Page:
(Davos) – Marking the first anniversary of Global Compact LEAD, a platform for advanced corporate sustainability performance, UN Secretary-General Ban Ki-moon challenged private sector leaders to accelerate uptake of global corporate sustainability practices in the months leading up to the UN Conference on Sustainable Development (Rio+20).
The high-level LEAD luncheon was chaired by the Secretary-General and co-hosted by the Swiss Government, the UN Global Compact and the Guile Foundation on the margins of the World Economic Forum. The 50 participants included Heads of UN Agencies, Funds and Programmes; LEAD chief executives; and investor and business-school representatives from PRI and PRME.
The Secretary-General commended LEAD participants for their sustainability leadership during a time of global uncertainty, particularly in the areas of corporate governance, collaboration with investors and the UN, and in forging stronger ties with Global Compact Local Networks.
As part of the event, Global Compact LEAD launched a set of recommendations for Boards of Directors on their role in improving the sustainability performance of the corporations they oversee. Titled A New Agenda for the Board of Directors: Adoption and Oversight of Corporate Sustainability, the recommendations will be supplemented by a program for Board education and collaboration with investors in integrating sustainability into executive pay.
The luncheon also provided an opportunity for chief executives to engage in open and interactive discussions with UN leadership on the future of corporate sustainability and expectations for the Rio+20 process. The Secretary-General highlighted the Rio+20 Conference as a unique opportunity to chart a more sustainable course for our world and bring corporate sustainability to scale.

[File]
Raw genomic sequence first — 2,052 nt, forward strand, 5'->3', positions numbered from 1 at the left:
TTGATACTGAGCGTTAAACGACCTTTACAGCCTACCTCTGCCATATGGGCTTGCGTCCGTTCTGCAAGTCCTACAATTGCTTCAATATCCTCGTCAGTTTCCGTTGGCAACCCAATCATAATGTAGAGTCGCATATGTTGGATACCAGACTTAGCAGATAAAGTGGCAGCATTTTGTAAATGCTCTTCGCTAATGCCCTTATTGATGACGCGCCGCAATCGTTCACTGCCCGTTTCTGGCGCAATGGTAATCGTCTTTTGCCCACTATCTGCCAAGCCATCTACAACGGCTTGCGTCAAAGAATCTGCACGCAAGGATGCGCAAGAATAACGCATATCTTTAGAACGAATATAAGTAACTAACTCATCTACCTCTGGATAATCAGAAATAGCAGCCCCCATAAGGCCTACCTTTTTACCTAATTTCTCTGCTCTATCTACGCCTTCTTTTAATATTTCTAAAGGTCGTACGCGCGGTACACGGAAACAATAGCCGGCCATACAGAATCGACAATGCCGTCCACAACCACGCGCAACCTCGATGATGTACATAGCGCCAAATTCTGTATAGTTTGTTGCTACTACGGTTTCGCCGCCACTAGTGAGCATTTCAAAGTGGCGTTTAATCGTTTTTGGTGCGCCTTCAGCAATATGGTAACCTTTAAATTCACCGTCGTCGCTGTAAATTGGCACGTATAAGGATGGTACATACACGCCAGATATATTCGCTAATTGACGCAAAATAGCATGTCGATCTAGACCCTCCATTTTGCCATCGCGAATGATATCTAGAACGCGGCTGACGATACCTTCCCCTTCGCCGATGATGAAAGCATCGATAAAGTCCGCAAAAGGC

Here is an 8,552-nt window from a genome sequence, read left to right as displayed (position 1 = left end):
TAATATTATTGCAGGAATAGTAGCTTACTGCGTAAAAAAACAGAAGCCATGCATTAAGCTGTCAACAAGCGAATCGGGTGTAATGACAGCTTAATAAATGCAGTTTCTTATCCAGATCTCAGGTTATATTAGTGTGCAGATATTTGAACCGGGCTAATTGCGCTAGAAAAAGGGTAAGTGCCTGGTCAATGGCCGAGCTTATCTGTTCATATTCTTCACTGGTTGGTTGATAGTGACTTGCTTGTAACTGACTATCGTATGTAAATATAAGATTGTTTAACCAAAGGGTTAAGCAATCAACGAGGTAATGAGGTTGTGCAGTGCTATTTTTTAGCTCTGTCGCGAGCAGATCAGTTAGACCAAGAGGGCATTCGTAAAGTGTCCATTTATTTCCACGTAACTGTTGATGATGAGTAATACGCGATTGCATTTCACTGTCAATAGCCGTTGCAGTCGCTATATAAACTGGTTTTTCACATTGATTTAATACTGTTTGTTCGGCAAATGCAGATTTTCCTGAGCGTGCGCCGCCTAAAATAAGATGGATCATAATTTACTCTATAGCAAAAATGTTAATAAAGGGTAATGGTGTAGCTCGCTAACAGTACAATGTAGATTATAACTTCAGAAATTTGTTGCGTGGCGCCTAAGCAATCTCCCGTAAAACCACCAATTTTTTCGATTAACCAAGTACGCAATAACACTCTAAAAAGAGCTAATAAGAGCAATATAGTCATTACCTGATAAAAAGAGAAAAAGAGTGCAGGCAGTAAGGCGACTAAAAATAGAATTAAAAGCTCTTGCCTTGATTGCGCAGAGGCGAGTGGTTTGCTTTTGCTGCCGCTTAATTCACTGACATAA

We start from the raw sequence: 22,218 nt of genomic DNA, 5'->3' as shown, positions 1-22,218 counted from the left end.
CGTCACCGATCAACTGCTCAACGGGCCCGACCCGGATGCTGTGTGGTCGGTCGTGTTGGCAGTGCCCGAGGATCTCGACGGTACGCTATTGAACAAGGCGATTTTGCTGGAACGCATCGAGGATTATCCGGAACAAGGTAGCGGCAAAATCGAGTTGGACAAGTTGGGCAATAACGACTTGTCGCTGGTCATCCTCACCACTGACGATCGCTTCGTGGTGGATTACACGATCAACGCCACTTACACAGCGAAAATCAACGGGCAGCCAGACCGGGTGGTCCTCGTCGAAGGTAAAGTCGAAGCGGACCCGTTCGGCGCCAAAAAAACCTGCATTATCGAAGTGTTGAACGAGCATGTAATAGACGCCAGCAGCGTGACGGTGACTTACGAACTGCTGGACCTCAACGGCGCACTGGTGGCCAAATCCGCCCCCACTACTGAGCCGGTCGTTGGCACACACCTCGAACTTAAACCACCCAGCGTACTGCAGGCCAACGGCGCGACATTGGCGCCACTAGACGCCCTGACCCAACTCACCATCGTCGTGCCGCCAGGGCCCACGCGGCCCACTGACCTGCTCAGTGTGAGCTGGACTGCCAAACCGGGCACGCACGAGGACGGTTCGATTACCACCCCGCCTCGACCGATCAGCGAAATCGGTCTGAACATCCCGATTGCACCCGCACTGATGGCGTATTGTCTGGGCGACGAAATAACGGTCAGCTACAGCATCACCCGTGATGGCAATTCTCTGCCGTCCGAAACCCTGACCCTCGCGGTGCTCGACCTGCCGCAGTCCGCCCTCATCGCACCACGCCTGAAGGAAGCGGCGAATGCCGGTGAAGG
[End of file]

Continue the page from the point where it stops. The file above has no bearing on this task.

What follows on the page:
“I hope that Rio will be a turning point for corporate sustainability as a driver of change,” he said. “We must mainstream universal sustainability principles in business to ensure that we reach critical mass.”
As part of the discussions surrounding Rio+20, it was determined that the Corporate Sustainability Reporting Coalition, led by Aviva Investors and comprising financial institutions, professional bodies, NGOs and investors, should be a priority initiative for the June conference. The coalition aims to develop an internationally binding framework for corporate sustainability reporting.
The Secretary-General noted three additional ways that business can elevate the corporate sustainability agenda: by serving as ambassadors for corporate sustainability to industry peers; aligning lobbying activities with sustainability commitments; and going to Rio armed with commitments and transformative partnerships to advance the agenda. At Rio+20, business will have a high profile through the Corporate Sustainability Forum organized by the Global Compact.
Several Global Compact LEAD signatories used the opportunity to announce strong commitments toward sustainable development in the lead-up to Rio+20, including Acciona, CNTG Energies, Enel, Eni and Sakhalin Energy. A complete list of LEAD companies is available here.
UN Global Compact